Eventually we learn that our rag-tag, randomly assembled from across the continent, spunky group of youngsters just happened (with only Irvine having any recollection of) to have been raised together in the same orphanage with Squall’s rival and being taught right from wrong by the eventual semi-antagonist. I say semi-antagonist, because she is apparently possessed by a sorceress from the future. I won’t get into the random jumping time jumping by the main characters that apparently happens “just because”.
By the time I quit, I had to play through two dungeons: a maze where each screen is nearly the same as the last, and a prison, where each floor is identical (and that you need to climb up and down repeatedly. At least with the maze it made some sense to confuse the player, but the prison was painful and tedious. You start at the top and need to fight your way down about 10 floors, only to to find out that the exit is at the top of the prison, so you have to go all the way back up with nothing to differentiate or hold your interest.
Then the battle system. In most Final Fantasy games, the characters have specific classes: mages are the only ones casting magic, one character has the highest strength and can focus on attacks. Other games have the characters starting off fairly similar, but let you focus each character on a specific role. FFVIII however uses the “Junction” system. Each summon that you collect throughout the game grants increased abilities (link increase attack) by junctioning the summon to a character. You then junction magic (like water) to the abilities. The more magic spells you junction to the ability, the more the ability increases.
But, how do you acquire the magic spells. In other games, you level up or purchase the spells. In order to cast the spell, you use up MP. In FFVIII however, enemies have the spells, and you must “draw” the spells out instead of using your turn to actually attack the monsters trying to kill you. Now, each battle consists of inspecting the spells that the enemy has, comparing them with your stock as you can only carry 99 of each spell type, then drawing.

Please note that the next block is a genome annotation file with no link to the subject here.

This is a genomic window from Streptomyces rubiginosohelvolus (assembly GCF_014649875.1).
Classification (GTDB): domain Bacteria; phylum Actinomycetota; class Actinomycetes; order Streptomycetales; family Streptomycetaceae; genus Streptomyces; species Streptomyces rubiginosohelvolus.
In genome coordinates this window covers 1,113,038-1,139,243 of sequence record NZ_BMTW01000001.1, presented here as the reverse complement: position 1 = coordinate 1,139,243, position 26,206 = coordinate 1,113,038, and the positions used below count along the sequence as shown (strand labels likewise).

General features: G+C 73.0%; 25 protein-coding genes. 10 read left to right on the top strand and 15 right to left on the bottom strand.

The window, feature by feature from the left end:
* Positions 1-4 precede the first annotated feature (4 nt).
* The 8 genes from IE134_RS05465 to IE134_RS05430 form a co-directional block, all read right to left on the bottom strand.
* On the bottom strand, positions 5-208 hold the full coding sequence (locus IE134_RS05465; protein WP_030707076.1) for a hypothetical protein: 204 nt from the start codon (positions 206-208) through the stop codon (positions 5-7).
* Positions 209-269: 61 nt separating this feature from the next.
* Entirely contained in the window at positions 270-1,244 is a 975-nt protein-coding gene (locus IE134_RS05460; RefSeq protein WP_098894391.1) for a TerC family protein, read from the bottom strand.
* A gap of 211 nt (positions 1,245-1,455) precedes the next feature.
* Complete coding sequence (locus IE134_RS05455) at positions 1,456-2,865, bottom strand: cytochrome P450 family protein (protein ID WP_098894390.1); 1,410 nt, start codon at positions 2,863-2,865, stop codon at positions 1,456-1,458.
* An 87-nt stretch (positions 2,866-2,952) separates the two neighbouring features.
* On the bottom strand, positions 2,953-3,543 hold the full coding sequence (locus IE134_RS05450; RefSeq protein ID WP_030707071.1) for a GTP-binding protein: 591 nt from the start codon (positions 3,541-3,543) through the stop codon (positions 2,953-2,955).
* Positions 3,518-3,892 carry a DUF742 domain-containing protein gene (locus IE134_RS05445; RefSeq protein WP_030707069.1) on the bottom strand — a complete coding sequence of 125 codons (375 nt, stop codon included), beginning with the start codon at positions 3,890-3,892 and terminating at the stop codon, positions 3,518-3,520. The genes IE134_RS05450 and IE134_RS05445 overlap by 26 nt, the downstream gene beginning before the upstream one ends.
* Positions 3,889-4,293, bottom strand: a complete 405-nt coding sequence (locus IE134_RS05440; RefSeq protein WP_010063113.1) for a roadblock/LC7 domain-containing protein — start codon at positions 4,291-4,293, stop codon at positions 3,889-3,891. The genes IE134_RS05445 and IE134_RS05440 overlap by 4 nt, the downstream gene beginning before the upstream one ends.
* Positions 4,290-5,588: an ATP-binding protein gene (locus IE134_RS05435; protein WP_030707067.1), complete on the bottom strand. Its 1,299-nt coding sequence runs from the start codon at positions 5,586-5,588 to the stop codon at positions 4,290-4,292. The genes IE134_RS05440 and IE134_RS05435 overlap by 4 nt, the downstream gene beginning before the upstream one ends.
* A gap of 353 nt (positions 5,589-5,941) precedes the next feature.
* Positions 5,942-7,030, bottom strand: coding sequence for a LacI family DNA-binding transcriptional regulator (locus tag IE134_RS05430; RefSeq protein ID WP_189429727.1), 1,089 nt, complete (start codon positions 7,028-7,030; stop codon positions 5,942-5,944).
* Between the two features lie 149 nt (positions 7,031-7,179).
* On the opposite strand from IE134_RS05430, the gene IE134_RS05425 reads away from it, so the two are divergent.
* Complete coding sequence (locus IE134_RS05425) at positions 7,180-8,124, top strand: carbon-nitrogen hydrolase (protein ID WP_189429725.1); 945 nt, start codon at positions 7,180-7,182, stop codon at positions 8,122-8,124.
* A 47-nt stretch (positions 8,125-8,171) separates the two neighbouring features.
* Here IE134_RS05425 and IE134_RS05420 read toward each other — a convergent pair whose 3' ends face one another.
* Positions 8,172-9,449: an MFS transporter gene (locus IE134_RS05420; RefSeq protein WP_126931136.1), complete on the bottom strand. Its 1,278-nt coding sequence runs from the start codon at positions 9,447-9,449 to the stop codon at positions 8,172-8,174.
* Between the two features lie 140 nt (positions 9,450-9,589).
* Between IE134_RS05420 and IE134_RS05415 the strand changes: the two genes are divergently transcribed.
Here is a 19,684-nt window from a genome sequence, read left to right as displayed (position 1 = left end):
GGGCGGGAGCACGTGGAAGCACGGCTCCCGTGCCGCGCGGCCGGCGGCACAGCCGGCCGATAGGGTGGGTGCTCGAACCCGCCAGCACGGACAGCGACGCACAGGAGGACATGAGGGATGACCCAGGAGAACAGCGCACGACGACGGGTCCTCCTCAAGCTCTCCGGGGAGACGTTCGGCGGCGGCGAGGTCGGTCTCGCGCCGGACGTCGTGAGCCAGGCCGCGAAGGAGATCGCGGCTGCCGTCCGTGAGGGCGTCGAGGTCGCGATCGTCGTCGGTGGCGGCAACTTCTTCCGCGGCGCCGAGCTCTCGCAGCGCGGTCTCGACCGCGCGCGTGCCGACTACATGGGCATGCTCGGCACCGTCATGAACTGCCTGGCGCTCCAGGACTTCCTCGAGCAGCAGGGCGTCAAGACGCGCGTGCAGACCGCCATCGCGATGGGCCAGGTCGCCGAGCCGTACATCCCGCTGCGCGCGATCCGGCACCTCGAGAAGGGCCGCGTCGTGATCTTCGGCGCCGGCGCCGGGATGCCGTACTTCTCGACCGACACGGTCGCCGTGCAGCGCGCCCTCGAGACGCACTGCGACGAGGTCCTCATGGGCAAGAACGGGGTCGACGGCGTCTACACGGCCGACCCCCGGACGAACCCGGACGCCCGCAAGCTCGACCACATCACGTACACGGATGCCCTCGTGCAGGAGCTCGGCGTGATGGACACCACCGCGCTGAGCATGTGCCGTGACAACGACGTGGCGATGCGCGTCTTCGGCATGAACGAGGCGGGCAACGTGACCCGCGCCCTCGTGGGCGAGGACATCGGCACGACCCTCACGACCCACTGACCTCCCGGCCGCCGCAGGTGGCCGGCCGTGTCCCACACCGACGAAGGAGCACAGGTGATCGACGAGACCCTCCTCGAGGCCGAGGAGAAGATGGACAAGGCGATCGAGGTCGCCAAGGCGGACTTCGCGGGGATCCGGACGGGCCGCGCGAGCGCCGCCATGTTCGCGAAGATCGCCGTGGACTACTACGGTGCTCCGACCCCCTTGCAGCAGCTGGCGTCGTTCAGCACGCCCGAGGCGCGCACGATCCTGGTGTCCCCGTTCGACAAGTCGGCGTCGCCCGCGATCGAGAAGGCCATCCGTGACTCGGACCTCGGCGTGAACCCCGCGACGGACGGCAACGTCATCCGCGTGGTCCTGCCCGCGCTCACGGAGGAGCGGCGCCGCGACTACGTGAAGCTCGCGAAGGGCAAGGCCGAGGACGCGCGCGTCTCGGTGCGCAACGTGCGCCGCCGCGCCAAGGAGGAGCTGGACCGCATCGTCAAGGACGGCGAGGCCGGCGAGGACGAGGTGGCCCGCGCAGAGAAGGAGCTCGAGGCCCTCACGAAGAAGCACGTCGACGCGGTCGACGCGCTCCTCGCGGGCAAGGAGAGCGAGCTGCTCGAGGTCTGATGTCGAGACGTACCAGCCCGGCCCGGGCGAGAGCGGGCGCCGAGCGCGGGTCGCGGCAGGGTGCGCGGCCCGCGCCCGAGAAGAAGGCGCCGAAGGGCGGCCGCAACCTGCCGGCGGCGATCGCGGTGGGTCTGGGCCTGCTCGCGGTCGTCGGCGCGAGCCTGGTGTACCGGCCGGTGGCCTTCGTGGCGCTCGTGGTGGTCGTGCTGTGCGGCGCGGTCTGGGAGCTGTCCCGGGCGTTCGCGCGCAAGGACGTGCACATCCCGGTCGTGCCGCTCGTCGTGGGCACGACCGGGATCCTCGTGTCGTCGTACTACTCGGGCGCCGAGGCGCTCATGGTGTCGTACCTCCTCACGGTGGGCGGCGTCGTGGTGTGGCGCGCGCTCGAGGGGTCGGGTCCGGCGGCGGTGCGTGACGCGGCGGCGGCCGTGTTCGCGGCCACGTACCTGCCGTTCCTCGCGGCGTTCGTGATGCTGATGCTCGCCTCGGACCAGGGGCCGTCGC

This sets up a certain dynamic for each battle. Instead of focusing on fighting, the typical fight starts with casting sleep spells to stop the enemies from attacking, then spending 10 minutes drawing as many spells as possible from the enemy. The more spells you have, the higher your stats become, so you want to draw as much as possible. Once you’ve drawn as much as possible, the actual fighting can begin, but you don’t want to cast any of that magic you just obtained. Casting magic that is junctioned to an ability will lower your stats.
Battles are tedious, repetitive and boring. Maybe that describes every Final Fantasy, but other games feel like accomplishing something while this seems like work. All stat increases happen via junctioning; this makes leveling up and gathering experience points - um - pointless. Even when you level up and increase your stats by junctioning, the enemies level up with you. You can’t go out and grind to make your life a little easier because your life will be just as difficult. My typical Final Fantasy experience involves a few hours of being lost and not knowing where to go next. By the time I get to the next narrative location, I’ve battled enough to make the dungeon a bit easier than it would have otherwise. Not with FFVIII.
And now I’ve stopped, given up, failed. I must admit that this is an emotional blow. I thought I could commit, but not in the face of this game. In time, I’ll play FFV and maybe have a good time; I hear that it has an excellent job system.